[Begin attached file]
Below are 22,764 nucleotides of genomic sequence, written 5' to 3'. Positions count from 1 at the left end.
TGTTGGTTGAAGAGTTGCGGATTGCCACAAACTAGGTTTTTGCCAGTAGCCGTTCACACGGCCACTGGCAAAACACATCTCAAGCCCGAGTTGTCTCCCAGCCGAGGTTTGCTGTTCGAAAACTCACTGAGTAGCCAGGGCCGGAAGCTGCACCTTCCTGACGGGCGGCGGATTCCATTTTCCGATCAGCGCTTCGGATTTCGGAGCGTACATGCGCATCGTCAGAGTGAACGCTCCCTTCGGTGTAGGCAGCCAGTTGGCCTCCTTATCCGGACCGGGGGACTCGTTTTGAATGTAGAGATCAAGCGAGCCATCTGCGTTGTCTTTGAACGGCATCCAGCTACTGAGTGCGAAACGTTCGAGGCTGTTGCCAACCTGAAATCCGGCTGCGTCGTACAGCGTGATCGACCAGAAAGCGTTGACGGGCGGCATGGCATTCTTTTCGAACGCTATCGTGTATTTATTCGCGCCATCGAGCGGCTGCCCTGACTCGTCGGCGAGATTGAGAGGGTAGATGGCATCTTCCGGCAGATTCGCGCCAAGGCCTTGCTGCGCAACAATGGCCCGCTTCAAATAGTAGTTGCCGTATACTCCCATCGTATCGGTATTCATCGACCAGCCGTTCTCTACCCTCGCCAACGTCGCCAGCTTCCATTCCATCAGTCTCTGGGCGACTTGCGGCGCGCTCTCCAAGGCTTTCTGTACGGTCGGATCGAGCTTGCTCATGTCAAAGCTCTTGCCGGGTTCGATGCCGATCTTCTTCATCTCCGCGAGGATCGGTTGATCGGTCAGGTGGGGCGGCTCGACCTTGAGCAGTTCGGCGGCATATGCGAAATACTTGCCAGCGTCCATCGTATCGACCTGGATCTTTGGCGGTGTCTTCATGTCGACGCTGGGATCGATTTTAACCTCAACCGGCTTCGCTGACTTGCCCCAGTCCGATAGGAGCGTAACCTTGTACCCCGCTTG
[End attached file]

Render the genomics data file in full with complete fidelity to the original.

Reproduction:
Below are 22,764 nucleotides of genomic sequence, written 5' to 3'. Positions count from 1 at the left end.
TGTTGGTTGAAGAGTTGCGGATTGCCACAAACTAGGTTTTTGCCAGTAGCCGTTCACACGGCCACTGGCAAAACACATCTCAAGCCCGAGTTGTCTCCCAGCCGAGGTTTGCTGTTCGAAAACTCACTGAGTAGCCAGGGCCGGAAGCTGCACCTTCCTGACGGGCGGCGGATTCCATTTTCCGATCAGCGCTTCGGATTTCGGAGCGTACATGCGCATCGTCAGAGTGAACGCTCCCTTCGGTGTAGGCAGCCAGTTGGCCTCCTTATCCGGACCGGGGGACTCGTTTTGAATGTAGAGATCAAGCGAGCCATCTGCGTTGTCTTTGAACGGCATCCAGCTACTGAGTGCGAAACGTTCGAGGCTGTTGCCAACCTGAAATCCGGCTGCGTCGTACAGCGTGATCGACCAGAAAGCGTTGACGGGCGGCATGGCATTCTTTTCGAACGCTATCGTGTATTTATTCGCGCCATCGAGCGGCTGCCCTGACTCGTCGGCGAGATTGAGAGGGTAGATGGCATCTTCCGGCAGATTCGCGCCAAGGCCTTGCTGCGCAACAATGGCCCGCTTCAAATAGTAGTTGCCGTATACTCCCATCGTATCGGTATTCATCGACCAGCCGTTCTCTACCCTCGCCAACGTCGCCAGCTTCCATTCCATCAGTCTCTGGGCGACTTGCGGCGCGCTCTCCAAGGCTTTCTGTACGGTCGGATCGAGCTTGCTCATGTCAAAGCTCTTGCCGGGTTCGATGCCGATCTTCTTCATCTCCGCGAGGATCGGTTGATCGGTCAGGTGGGGCGGCTCGACCTTGAGCAGTTCGGCGGCATATGCGAAATACTTGCCAGCGTCCATCGTATCGACCTGGATCTTTGGCGGTGTCTTCATGTCGACGCTGGGATCGATTTTAACCTCAACCGGCTTCGCTGACTTGCCCCAGTCCGATAGGAGCGTAACCTTGTACCCCGCTTG